Intellectual Property

In most fields of technology, the favoured mode of legal pro­tection for inventions is patents. In agriculture, an alternative form of intellectual property (IP) rights called plant variety rights, sometimes also known as plant breeders’ rights (PBR), has been developed. PBR is used to protect new varieties of plants by giving exclusive commercial rights to market a new variety or its reproductive material. The advances in gene technologies over the past decades have enabled new innovations in agriculture; however, one of the main features of plant biotechnology is also its increasingly proprietary nature with respect to patentability. Hence, depending on the context either PBR or patent may be relevant to protect the output of plant breeding.

Because the IP protection for plants varied, and still varies, widely between countries, the International Union for the Protection of New Varieties of Plants (UPOV) came into existence in 1961 as a global agree­ment setting a minimum standard for the protection of plant varieties. UPOV allows the protection of new varieties of plants which are distinct, uniform, and stable. A variety is distinct if it differs from all other known varieties by one or more important phenotypic characteristics; uniform if the plant characteristics are consistent among plants within the variety; and stable if the plant characteristics remain the same from generation to generation, or after a cycle of reproduction in the case of hybrid varieties. Key elements of the UPOV convention include the breeder´s exemption, i.e. the right of breeders to use protected varieties to create new varieties, and to some extent (not compulsory) the farmer´s privilege to, within certain limits, save seed for propagating the product of the harvest they obtained by planting a protected variety.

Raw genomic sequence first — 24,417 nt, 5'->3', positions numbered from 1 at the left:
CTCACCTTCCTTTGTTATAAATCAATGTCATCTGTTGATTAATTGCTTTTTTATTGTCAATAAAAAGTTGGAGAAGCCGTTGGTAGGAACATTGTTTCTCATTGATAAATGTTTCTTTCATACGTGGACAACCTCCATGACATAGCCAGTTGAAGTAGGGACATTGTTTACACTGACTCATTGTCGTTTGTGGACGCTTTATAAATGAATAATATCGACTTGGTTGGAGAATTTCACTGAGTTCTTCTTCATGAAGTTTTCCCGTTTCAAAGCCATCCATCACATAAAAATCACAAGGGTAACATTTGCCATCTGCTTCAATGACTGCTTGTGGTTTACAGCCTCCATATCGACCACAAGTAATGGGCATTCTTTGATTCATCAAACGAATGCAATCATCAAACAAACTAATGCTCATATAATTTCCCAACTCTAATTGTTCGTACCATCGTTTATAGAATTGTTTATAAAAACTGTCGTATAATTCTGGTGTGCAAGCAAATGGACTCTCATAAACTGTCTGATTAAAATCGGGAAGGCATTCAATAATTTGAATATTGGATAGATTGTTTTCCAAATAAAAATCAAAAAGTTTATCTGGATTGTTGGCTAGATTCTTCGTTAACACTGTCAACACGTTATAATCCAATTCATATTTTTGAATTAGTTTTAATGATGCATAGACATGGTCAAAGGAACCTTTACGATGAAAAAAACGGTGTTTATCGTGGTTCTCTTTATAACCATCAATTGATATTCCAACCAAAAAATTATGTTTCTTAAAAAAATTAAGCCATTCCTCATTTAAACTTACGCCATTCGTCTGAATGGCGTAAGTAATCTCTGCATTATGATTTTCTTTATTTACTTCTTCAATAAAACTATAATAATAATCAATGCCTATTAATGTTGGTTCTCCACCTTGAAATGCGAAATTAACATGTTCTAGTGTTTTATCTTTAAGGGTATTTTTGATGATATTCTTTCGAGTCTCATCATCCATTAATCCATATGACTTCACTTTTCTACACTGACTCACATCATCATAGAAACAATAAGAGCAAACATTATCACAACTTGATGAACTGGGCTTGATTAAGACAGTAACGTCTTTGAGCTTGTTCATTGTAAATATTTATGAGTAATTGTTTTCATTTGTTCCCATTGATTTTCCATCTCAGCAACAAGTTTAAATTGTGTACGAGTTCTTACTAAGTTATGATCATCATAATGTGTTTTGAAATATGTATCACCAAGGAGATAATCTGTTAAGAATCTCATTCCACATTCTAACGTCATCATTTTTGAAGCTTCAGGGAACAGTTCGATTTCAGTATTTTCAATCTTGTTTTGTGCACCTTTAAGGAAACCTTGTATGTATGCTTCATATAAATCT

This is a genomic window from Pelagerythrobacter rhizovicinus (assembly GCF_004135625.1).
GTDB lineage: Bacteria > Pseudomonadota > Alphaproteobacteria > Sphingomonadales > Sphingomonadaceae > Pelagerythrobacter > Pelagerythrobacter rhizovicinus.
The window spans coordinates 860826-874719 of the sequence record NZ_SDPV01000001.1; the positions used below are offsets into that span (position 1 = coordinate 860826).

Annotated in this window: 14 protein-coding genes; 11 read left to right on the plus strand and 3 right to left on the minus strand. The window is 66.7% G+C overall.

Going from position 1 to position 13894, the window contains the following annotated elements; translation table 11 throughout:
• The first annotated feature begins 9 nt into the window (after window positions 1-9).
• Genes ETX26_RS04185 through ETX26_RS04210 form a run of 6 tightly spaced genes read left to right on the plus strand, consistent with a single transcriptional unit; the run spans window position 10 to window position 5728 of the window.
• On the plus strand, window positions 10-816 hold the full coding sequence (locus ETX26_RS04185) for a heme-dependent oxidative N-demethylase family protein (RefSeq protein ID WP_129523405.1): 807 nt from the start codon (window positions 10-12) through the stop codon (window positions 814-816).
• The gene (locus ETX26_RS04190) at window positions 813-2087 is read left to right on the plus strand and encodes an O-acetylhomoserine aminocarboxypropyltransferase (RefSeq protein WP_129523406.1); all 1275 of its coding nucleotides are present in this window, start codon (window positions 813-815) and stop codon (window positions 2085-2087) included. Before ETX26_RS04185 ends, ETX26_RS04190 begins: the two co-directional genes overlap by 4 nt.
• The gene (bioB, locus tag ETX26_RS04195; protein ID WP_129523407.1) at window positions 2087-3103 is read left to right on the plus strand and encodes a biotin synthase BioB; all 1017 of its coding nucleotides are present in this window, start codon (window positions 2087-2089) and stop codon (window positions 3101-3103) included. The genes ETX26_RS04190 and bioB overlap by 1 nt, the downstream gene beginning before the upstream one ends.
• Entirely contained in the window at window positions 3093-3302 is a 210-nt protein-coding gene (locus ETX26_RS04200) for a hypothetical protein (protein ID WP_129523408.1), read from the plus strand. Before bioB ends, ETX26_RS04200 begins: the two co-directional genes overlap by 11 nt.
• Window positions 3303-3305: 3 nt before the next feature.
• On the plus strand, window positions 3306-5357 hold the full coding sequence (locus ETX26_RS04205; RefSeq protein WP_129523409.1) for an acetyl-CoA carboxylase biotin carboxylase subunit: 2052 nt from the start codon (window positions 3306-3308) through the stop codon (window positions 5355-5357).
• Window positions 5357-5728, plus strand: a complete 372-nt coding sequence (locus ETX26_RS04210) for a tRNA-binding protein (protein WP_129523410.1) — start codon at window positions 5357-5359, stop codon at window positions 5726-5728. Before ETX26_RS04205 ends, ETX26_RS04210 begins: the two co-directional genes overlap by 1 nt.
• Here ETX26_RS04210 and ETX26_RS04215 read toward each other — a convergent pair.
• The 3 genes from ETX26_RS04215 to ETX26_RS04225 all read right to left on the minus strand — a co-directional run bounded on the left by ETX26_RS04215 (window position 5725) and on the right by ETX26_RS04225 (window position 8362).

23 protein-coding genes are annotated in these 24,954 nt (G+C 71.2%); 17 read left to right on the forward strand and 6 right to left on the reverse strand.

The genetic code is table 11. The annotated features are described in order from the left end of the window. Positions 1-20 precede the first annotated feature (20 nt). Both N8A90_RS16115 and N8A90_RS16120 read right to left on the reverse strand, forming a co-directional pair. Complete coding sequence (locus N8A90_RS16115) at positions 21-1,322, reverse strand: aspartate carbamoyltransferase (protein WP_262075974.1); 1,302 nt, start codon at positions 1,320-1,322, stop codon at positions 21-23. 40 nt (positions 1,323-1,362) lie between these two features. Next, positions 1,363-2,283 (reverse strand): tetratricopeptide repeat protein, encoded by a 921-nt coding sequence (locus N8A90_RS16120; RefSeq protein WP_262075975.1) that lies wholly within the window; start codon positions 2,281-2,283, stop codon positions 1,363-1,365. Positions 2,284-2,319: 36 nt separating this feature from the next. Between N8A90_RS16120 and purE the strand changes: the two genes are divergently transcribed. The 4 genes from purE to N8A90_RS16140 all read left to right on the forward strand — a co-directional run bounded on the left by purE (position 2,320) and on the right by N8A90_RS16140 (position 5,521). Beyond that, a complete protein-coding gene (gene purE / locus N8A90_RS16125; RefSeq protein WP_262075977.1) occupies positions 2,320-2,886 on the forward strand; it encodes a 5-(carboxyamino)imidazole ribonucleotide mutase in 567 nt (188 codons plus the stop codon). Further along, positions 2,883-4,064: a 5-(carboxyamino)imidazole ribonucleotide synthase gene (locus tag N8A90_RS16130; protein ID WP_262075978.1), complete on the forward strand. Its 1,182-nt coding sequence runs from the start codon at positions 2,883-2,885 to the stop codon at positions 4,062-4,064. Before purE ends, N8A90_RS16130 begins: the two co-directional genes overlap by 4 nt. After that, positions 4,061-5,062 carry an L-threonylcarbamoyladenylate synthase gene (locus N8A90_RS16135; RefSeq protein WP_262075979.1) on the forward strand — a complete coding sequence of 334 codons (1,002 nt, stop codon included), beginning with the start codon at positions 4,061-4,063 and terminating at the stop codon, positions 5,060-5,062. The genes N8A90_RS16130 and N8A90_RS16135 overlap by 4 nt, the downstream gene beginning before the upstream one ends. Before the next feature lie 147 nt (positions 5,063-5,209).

Another international agreement of relevance to the legal protection of bred varieties is the multilateral agreement on Trade-Related Aspects of Intellectual Property Rights (TRIPS), which came into effect in 1995 and is administered by the World Trade Organisation (WTO). Under TRIPS, any technology inventions are patentable, provided that they are novel, involve an inventive step, and are suitable for industrial application. Patenting biotech­nological inventions is often controversial though. With respect to plant gene technologies, TRIPS permits the exclusion from patentability of essentially biological processes, though this is optional and may therefore vary between different countries.